Stormwater Education and Outreach
Polluted stormwater runoff is commonly transported through municipal separate storm sewer systems (MS4s), and then often discharged, untreated, into local water bodies.
An MS4 is a conveyance or system of conveyances that is:
- owned by a state, city, town, village, or other public entity that discharges to waters of the U.S.,
- designed or used to collect or convey stormwater (e.g., storm drains, pipes, ditches),
- not a combined sewer, and
- not part of a sewage treatment plant, or publicly owned treatment works (POTW).
What are the 6 Minimum Control Measures or MCMs?
- Public Education and Outreach
Distributing educational materials and performing outreach to inform citizens about the impacts polluted stormwater runoff discharges can have on water quality.
Providing opportunities for citizens to participate in program development and implementation, including effectively publicizing public hearings and/or encouraging citizen representatives on a stormwater management panel.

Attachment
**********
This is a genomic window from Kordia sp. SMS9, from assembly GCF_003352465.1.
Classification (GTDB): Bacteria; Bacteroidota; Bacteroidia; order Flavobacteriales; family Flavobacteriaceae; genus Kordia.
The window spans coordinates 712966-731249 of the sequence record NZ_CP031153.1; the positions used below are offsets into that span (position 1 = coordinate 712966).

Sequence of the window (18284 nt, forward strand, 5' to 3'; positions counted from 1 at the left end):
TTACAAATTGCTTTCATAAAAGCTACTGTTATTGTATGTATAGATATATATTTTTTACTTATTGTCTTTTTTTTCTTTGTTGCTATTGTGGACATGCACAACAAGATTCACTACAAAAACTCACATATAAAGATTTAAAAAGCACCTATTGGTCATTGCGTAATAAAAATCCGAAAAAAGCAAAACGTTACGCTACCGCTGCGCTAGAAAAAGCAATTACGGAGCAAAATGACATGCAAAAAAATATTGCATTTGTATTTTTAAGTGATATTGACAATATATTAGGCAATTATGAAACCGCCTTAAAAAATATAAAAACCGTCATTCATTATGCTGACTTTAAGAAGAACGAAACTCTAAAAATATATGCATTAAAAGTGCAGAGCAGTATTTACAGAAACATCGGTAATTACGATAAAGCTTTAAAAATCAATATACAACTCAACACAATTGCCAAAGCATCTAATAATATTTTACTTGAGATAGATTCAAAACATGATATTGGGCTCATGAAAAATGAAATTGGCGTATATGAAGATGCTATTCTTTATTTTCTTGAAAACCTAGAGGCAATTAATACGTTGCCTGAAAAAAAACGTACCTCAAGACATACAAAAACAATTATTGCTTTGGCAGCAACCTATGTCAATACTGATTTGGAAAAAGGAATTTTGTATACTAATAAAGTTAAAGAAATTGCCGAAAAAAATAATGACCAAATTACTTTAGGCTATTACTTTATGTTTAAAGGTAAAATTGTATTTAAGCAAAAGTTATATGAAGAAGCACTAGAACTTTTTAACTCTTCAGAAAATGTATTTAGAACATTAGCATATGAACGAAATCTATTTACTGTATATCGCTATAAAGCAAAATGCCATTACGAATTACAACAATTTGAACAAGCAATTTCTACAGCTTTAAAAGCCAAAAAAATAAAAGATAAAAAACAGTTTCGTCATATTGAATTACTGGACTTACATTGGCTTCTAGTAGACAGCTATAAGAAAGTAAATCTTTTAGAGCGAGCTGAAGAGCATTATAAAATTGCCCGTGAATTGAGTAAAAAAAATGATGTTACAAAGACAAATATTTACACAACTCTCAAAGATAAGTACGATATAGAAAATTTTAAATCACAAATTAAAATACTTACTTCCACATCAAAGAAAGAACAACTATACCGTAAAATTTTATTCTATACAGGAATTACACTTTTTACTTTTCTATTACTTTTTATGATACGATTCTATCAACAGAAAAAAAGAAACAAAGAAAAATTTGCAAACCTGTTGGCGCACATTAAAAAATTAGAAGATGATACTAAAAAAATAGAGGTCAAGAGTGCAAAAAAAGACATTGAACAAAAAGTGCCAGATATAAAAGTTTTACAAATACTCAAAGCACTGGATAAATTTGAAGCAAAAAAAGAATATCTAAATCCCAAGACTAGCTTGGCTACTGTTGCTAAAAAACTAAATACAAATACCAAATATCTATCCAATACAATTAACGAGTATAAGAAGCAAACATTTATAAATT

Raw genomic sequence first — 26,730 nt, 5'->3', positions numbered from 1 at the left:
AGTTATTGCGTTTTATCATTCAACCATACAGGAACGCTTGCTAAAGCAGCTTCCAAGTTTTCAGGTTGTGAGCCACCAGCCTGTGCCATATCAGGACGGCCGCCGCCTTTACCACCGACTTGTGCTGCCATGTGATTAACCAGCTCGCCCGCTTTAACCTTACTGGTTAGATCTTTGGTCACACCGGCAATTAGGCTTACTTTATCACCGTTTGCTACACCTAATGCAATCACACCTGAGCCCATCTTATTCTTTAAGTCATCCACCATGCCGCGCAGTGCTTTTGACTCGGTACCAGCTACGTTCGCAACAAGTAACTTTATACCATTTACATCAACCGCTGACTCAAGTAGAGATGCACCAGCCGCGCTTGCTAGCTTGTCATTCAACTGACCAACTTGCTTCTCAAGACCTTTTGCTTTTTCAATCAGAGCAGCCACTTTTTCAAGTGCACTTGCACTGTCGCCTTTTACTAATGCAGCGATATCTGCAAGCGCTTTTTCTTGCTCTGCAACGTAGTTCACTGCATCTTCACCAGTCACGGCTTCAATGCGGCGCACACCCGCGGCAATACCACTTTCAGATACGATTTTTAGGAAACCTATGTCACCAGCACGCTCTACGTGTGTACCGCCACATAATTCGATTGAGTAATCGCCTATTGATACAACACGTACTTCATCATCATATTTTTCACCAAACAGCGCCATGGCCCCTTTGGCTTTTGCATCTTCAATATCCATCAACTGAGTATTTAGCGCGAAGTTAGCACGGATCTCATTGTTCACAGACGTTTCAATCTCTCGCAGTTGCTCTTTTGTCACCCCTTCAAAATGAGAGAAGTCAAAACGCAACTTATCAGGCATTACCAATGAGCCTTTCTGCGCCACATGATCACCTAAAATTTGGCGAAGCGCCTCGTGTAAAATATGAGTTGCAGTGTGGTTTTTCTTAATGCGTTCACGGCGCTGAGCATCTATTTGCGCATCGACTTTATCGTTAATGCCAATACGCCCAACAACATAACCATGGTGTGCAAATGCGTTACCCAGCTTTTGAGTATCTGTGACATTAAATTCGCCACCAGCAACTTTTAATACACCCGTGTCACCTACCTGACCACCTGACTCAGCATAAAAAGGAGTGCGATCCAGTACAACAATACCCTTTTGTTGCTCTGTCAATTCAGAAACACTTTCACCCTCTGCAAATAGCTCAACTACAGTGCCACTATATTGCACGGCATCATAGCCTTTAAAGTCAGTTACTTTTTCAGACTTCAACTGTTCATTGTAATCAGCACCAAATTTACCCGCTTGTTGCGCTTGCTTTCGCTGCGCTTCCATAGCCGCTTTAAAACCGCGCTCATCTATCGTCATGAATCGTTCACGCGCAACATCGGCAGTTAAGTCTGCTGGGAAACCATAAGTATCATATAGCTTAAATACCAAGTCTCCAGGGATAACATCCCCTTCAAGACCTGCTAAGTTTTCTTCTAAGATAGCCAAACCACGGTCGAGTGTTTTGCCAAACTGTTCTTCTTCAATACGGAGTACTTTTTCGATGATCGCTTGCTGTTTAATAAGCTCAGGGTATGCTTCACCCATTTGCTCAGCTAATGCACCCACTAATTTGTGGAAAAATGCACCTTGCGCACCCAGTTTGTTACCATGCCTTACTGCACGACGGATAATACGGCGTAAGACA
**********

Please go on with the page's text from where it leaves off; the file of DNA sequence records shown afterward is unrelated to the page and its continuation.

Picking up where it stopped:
Illicit Discharge Detection and Elimination
Developing and implementing a plan to detect and eliminate illicit discharges to the storm sewer system (includes developing a system map and informing the community about hazards associated with illegal discharges and improper disposal of waste).
Construction Site Runoff Control
Developing, implementing, and enforcing an erosion and sediment control program for construction activities that disturb 1 or more acres of land (controls could include silt fences and temporary stormwater detention ponds).
Post-Construction Runoff Control
Developing, implementing, and enforcing a program to address discharges of post-construction stormwater runoff from new development and redevelopment areas. Applicable controls could include preventative actions such as protecting sensitive areas (e.g., wetlands) or the use of structural BMPs such as grassed swales or porous pavement.
Pollution Prevention/Good Housekeeping
Developing and implementing a program with the goal of preventing or reducing pollutant runoff from municipal operations. The program must include municipal staff training on pollution prevention measures and techniques (e.g., regular street sweeping, reduction in the use of pesticides or street salt, or frequent catch-basin cleaning)